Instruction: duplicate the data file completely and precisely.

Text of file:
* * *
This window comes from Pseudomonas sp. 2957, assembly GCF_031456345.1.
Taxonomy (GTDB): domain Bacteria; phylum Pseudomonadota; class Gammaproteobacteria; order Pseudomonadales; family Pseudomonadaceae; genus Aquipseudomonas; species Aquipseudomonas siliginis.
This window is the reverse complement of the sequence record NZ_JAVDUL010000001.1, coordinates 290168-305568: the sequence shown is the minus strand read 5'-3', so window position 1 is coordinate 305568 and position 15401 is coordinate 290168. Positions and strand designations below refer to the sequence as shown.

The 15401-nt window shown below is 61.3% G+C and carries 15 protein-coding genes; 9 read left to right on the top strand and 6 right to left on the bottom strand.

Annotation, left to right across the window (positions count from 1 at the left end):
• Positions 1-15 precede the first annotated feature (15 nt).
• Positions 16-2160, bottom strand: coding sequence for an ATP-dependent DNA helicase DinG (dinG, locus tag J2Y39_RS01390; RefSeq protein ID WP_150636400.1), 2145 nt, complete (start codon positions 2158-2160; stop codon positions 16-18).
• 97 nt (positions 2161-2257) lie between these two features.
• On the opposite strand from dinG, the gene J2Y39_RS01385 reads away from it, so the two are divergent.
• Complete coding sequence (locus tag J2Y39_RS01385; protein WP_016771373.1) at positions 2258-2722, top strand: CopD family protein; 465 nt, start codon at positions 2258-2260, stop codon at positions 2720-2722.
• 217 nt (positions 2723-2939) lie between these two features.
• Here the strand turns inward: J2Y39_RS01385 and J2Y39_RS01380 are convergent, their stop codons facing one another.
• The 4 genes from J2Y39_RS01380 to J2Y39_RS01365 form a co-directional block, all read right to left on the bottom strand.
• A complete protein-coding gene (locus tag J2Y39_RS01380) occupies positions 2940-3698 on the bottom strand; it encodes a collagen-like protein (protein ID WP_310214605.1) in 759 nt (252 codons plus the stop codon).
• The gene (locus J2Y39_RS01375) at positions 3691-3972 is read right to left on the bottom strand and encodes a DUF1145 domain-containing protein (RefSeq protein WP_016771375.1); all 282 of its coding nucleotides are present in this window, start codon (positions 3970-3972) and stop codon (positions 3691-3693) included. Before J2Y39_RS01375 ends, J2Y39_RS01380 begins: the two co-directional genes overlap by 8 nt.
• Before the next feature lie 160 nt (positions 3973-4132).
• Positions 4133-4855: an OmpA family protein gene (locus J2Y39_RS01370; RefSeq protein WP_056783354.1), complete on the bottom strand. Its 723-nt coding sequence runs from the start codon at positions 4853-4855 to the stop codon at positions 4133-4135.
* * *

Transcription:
This window comes from Pseudomonas sp. 2957, assembly GCF_031456345.1.
Taxonomy (GTDB): domain Bacteria; phylum Pseudomonadota; class Gammaproteobacteria; order Pseudomonadales; family Pseudomonadaceae; genus Aquipseudomonas; species Aquipseudomonas siliginis.
This window is the reverse complement of the sequence record NZ_JAVDUL010000001.1, coordinates 290168-305568: the sequence shown is the minus strand read 5'-3', so window position 1 is coordinate 305568 and position 15401 is coordinate 290168. Positions and strand designations below refer to the sequence as shown.

The 15401-nt window shown below is 61.3% G+C and carries 15 protein-coding genes; 9 read left to right on the top strand and 6 right to left on the bottom strand.

Annotation, left to right across the window (positions count from 1 at the left end):
• Positions 1-15 precede the first annotated feature (15 nt).
• Positions 16-2160, bottom strand: coding sequence for an ATP-dependent DNA helicase DinG (dinG, locus tag J2Y39_RS01390; RefSeq protein ID WP_150636400.1), 2145 nt, complete (start codon positions 2158-2160; stop codon positions 16-18).
• 97 nt (positions 2161-2257) lie between these two features.
• On the opposite strand from dinG, the gene J2Y39_RS01385 reads away from it, so the two are divergent.
• Complete coding sequence (locus tag J2Y39_RS01385; protein WP_016771373.1) at positions 2258-2722, top strand: CopD family protein; 465 nt, start codon at positions 2258-2260, stop codon at positions 2720-2722.
• 217 nt (positions 2723-2939) lie between these two features.
• Here the strand turns inward: J2Y39_RS01385 and J2Y39_RS01380 are convergent, their stop codons facing one another.
• The 4 genes from J2Y39_RS01380 to J2Y39_RS01365 form a co-directional block, all read right to left on the bottom strand.
• A complete protein-coding gene (locus tag J2Y39_RS01380) occupies positions 2940-3698 on the bottom strand; it encodes a collagen-like protein (protein ID WP_310214605.1) in 759 nt (252 codons plus the stop codon).
• The gene (locus J2Y39_RS01375) at positions 3691-3972 is read right to left on the bottom strand and encodes a DUF1145 domain-containing protein (RefSeq protein WP_016771375.1); all 282 of its coding nucleotides are present in this window, start codon (positions 3970-3972) and stop codon (positions 3691-3693) included. Before J2Y39_RS01375 ends, J2Y39_RS01380 begins: the two co-directional genes overlap by 8 nt.
• Before the next feature lie 160 nt (positions 3973-4132).
• Positions 4133-4855: an OmpA family protein gene (locus J2Y39_RS01370; RefSeq protein WP_056783354.1), complete on the bottom strand. Its 723-nt coding sequence runs from the start codon at positions 4853-4855 to the stop codon at positions 4133-4135.